So it can be helpful just to think about how you go through your day and what are those activities in your typical day and how can your clothing accommodate those activities and then also think about weekdays versus weekends? Those can be very different for some of us. For some of us, not so much. If there are things that are very different for you, that’s another thing that you can think about. And maybe you have some clothing that you intend to wear mostly on the weekends or mostly during the weekdays. That’s another way you can kind of slice it. But just thinking a little bit critically about that can help you to design some things that you really want to wear. And then there’s an exercise that I find really helpful. I mentioned that I was looking through my closet right before we started recording, and I think just looking at what you have can be so beneficial. So one of the exercises you can do is to go through your closet and pull out your ten most worn clothing items. It doesn’t have to be things that you’ve made. It could be anything. But what are your ten most worn clothing items?

And then there’s a couple of things you can do from there. So once you have your list of those ten things, you could either take pictures of them or you can just make a little list on a piece of paper. The next thing you could do is either to brainstorm some ideas of things that will go well with those pieces. So what are some things you could wear with those? So if one of your most worn items, for example, is a pair of jeans, your favorite pair of jeans, what could you make that you could wear with those pair of jeans and that you probably feel great in because you’re already wearing something that you know you love to wear. And if you have something to go with it, then you’ll have kind of a ready made outfit. So that’s one thing you can do. Another thing you can do is brainstorm what you like about those pieces, and maybe you could emulate what you like about those pieces. So if there’s a particular dress that you’ve made and you wear it all the time, maybe think about why is it that you wear it all the time?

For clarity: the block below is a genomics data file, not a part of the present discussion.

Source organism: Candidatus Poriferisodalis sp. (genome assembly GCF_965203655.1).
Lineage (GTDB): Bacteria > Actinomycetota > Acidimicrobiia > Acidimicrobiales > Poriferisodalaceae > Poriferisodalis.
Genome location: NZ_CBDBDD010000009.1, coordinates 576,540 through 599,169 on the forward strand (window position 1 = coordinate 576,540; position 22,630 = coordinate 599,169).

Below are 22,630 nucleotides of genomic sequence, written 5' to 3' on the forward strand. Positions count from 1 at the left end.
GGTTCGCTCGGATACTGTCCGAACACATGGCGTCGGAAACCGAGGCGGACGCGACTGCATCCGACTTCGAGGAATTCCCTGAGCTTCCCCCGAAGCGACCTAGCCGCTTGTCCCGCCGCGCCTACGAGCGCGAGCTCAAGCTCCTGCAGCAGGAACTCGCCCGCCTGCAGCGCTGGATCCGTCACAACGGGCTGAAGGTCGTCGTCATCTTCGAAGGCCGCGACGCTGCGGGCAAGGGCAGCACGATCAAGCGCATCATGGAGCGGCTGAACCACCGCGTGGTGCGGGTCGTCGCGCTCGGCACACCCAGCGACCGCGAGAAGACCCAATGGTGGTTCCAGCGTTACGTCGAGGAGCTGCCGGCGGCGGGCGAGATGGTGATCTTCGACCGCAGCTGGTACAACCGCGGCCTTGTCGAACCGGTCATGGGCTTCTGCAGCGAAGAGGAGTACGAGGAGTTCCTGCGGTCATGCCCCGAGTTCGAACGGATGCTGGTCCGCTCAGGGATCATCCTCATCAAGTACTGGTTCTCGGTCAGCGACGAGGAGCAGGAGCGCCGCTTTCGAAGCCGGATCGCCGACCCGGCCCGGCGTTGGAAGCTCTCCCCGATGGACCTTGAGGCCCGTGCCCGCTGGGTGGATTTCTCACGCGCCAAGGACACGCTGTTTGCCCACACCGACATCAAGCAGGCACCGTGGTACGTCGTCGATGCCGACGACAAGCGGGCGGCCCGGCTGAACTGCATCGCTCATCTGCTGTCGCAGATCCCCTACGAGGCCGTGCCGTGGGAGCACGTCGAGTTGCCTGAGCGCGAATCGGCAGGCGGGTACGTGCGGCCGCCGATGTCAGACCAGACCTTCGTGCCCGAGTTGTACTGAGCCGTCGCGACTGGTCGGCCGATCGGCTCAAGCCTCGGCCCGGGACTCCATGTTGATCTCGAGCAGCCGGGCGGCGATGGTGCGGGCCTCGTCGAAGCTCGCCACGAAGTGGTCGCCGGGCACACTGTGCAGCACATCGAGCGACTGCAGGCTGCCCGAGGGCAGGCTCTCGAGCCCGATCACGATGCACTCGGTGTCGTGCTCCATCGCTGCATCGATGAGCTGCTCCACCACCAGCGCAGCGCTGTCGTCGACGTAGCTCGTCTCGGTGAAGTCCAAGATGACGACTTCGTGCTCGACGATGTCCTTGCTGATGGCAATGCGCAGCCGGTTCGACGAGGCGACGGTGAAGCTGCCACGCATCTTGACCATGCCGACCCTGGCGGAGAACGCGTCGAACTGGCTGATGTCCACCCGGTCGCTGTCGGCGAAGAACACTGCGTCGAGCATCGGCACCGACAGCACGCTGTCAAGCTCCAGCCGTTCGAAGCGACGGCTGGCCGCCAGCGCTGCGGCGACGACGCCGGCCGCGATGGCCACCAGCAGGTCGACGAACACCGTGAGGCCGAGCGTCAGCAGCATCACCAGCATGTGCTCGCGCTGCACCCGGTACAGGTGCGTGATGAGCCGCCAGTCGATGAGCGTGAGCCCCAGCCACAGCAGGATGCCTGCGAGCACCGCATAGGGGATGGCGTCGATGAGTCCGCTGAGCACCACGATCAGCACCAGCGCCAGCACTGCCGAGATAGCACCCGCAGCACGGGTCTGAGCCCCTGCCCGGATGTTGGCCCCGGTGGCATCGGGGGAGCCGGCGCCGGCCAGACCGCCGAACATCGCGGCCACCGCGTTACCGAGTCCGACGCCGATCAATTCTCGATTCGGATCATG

Is it the fit? Is it the color? Is it the fabric? Is it how comfortable it is? What is it about that it makes you feel great and makes you really want to put it on. That’s another really good thing that you can do with this exercise. So I really love doing this from time to time. It really helps me to kind of Hone my style and also Whittle down the hundreds of projects that I really wish I could make that I wish I had time to make to the things that I’m actually going to get use out of. So that’s something that I highly recommend. If you have a few spare minutes in your week, and then the last thing is thinking about what items you can make that might be simple, they might meet these other criteria and be really wearable. But how can you make them a little bit more special so that you have things that will still get worn but feel special at the same time? So some examples of this might be maybe some outerwear that has some cool features to it, or a really fun fabric or a pretty top or a blouse that you could wear with your favorite pair of jeans.